United States Secretary of State John Kerry and his South Korean counterpart, Yun Byung-se, have urged North Korea to start fulfilling its international obligations and commitments starting with the denuclearisation of the Korean peninsula.
"Together, we call upon Pyongyang to start down the path of fulfilling its international obligation and commitments," Kerry said yesterday at a joint press conference with his South Korean counterpart here.
"Most importantly, we call on North Korea to denuclearise. We will not accept North Korea as a nuclear state nor as a nuclear-armed state, and nor will the international community abide by that," he said.
He said that the US is fully committed to the defence of South Korea, including through extended deterrents and putting the full range of US military capabilities in place.
"We will continue to modernise our capabilities so that we are prepared to face any threat," he said.
Speaking of the negotiations over burden sharing and operational control in case of any eventuality, he said:"We are also working hard to reach agreement on burden sharing and the transfer of wartime operational control so that we can continue the great advances that we have achieved to date."
The latest developments on the Korean Peninsula and in Northeast Asia warrant their special attention and close coordination between the two nations, Byung-se said.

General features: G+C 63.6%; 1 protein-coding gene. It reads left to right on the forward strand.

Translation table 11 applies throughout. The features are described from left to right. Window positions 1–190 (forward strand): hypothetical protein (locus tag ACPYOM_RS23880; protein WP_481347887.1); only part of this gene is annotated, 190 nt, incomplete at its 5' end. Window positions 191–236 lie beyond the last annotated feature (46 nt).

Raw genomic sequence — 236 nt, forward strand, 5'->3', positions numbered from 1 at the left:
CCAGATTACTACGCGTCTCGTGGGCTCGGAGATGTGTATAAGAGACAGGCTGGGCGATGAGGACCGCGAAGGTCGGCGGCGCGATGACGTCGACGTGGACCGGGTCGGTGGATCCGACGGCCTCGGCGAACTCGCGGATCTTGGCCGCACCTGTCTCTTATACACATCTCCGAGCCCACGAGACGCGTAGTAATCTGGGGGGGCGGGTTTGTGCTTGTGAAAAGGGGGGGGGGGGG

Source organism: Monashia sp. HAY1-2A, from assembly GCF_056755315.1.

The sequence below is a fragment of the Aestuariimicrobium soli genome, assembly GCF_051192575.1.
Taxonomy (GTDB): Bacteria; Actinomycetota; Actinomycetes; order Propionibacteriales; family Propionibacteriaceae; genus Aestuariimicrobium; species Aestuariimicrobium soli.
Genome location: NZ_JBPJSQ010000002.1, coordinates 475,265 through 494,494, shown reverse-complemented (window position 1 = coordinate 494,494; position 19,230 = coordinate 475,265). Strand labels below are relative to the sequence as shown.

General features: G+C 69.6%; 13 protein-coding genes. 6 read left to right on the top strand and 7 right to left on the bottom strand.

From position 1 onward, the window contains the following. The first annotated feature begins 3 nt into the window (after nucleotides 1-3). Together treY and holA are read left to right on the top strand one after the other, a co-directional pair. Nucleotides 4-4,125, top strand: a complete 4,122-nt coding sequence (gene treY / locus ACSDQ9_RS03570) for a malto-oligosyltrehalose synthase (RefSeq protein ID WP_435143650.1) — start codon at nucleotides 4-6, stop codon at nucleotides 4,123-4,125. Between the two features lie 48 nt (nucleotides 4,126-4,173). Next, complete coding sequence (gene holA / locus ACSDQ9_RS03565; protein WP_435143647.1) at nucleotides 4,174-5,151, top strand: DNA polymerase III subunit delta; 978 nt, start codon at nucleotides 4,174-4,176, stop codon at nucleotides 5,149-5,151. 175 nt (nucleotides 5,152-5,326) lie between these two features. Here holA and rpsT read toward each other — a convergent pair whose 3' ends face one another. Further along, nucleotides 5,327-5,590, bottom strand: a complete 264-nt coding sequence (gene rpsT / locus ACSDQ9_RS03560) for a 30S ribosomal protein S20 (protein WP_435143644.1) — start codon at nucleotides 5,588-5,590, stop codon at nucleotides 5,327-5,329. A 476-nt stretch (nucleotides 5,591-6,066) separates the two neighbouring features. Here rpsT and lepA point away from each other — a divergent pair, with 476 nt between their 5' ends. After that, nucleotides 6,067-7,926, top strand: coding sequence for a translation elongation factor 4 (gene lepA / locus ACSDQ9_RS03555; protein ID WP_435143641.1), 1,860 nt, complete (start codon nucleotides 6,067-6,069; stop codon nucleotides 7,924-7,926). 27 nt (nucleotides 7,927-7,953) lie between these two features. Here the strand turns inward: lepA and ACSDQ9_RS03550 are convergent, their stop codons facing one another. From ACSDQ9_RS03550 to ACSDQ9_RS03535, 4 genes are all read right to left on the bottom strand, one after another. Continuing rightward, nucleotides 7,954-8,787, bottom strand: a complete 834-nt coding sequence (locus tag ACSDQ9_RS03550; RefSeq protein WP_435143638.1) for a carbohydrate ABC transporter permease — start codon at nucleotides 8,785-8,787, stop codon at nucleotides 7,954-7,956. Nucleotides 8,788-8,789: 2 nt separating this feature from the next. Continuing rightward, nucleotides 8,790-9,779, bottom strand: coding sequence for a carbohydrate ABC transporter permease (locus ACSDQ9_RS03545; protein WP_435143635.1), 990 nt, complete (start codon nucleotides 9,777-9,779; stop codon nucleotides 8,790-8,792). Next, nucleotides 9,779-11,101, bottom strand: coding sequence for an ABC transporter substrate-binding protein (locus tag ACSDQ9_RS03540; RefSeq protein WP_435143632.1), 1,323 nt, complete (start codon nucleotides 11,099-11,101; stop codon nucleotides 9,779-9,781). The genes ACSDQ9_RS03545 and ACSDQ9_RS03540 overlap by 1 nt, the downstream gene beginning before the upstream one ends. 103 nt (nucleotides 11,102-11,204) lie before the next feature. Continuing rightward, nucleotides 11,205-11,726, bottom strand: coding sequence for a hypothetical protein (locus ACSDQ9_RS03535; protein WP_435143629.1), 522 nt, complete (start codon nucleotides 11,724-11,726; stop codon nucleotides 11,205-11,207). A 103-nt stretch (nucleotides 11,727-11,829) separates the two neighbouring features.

He said that they both reviewed the serious recent developments in North Korea and their potential implications on the Korean Peninsula and beyond.
"We agreed to enhance policy coordination to tackle North Korean issues, which include maintaining stability on the Korean Peninsula and seeking progress in the resolution of the North Korea nuclear problem," Byung-se said.
Any provocation by North Korea will be firmly responded to based on our robust combined defence posture, he said.
"In addition to our actions, we'll ensure that the UN Security Council will take prompt measures which it deems necessary," he added.
Emphasising the need to engage other regional powers including China in dealing with the North Korea, Byung-se said: "We share the view that it is important to keep China and other related parties closely engaged to achieve substantial progress in the denuclearising of North Korea."
The visiting minister said that he "places this issue at the top of our agenda" so that they can better cope with the increasing volatility of the nuclear issue.